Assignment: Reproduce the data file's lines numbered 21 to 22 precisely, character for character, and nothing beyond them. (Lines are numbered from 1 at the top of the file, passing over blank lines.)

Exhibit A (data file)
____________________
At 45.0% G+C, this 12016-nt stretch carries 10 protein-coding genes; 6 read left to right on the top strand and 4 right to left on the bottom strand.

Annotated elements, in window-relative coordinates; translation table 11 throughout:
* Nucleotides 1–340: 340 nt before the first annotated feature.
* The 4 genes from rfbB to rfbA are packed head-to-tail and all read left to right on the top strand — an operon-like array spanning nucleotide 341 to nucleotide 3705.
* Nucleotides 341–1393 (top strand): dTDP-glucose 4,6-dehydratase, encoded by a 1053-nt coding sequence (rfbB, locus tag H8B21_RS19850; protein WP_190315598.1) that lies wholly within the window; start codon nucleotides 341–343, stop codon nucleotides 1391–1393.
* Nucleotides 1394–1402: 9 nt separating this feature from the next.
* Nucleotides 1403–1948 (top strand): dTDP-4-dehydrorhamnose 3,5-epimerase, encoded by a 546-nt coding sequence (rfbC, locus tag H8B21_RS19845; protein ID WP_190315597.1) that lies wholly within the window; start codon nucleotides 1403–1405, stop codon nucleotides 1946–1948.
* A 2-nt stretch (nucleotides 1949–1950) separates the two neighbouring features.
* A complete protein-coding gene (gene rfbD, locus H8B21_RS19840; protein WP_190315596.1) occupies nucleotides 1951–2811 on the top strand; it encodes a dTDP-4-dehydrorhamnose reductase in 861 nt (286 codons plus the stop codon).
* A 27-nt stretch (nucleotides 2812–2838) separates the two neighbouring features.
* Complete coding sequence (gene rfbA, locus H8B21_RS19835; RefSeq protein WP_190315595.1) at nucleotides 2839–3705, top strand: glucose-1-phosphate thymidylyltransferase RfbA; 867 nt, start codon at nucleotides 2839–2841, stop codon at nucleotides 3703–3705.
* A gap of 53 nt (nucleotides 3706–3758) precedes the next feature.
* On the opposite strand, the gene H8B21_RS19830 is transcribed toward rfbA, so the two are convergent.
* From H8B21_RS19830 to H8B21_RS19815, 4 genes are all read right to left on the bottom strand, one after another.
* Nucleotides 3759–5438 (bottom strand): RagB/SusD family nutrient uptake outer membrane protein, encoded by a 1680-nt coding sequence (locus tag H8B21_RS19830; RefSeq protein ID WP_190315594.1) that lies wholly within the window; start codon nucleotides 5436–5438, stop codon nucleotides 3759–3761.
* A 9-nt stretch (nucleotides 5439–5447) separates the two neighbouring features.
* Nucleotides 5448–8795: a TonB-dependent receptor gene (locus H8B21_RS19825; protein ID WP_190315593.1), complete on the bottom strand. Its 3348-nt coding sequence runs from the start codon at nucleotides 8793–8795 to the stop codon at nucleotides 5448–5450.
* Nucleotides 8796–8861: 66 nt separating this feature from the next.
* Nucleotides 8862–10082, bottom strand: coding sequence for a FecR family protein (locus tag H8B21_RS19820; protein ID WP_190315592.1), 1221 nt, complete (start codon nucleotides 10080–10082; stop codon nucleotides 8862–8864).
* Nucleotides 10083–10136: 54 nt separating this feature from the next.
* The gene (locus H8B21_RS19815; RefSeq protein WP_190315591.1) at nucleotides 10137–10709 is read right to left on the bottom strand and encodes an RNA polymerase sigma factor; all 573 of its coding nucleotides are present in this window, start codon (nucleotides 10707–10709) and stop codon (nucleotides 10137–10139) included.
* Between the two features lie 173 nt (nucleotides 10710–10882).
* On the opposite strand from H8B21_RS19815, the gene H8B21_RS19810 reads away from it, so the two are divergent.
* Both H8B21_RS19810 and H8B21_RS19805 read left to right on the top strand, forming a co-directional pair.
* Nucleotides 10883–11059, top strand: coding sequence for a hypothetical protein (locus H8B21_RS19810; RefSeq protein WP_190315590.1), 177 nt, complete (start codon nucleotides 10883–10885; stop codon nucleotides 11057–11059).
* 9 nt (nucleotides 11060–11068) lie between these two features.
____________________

* The gene (locus H8B21_RS19815; RefSeq protein WP_190315591.1) at nucleotides 10137–10709 is read right to left on the bottom strand and encodes an RNA polymerase sigma factor; all 573 of its coding nucleotides are present in this window, start codon (nucleotides 10707–10709) and stop codon (nucleotides 10137–10139) included.
* Between the two features lie 173 nt (nucleotides 10710–10882).